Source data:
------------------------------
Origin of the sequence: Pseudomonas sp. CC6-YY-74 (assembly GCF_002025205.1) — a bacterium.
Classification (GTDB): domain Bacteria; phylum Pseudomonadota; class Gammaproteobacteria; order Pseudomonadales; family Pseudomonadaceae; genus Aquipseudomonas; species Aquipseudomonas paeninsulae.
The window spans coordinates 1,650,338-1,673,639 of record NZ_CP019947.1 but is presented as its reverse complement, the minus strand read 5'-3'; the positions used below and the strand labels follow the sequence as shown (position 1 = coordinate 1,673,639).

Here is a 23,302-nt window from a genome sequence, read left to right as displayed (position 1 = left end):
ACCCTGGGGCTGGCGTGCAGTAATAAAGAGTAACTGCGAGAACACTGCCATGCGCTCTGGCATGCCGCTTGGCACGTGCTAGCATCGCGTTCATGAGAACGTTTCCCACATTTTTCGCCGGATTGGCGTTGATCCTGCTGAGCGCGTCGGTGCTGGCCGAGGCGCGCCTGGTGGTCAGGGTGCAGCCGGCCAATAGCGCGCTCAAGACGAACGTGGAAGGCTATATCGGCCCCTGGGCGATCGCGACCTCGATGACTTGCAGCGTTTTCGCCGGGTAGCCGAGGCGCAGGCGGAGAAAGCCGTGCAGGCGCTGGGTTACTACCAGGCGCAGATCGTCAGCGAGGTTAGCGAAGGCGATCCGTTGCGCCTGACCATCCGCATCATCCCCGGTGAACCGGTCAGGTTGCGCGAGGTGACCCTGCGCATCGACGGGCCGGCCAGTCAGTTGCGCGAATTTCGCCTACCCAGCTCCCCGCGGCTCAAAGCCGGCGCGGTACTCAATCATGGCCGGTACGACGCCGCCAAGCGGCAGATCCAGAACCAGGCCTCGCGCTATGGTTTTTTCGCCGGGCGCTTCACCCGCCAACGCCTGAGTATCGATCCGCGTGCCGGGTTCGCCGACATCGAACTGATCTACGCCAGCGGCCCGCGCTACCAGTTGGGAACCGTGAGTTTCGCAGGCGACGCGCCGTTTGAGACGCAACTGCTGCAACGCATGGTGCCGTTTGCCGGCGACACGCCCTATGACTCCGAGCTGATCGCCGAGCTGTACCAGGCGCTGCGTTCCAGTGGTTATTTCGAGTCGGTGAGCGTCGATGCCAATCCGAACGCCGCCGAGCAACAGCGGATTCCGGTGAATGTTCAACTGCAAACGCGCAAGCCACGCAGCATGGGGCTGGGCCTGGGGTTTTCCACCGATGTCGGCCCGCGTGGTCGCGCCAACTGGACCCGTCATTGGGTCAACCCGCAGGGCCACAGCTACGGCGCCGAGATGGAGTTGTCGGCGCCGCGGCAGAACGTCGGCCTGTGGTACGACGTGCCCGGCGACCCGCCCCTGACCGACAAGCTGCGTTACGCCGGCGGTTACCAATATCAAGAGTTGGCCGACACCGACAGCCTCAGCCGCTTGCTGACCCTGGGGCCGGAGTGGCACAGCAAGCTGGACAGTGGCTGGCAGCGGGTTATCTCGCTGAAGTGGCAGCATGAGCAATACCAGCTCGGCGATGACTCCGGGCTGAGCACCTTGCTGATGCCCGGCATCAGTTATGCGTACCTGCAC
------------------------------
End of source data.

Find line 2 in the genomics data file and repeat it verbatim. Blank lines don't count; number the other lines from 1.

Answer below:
Classification (GTDB): domain Bacteria; phylum Pseudomonadota; class Gammaproteobacteria; order Pseudomonadales; family Pseudomonadaceae; genus Aquipseudomonas; species Aquipseudomonas paeninsulae.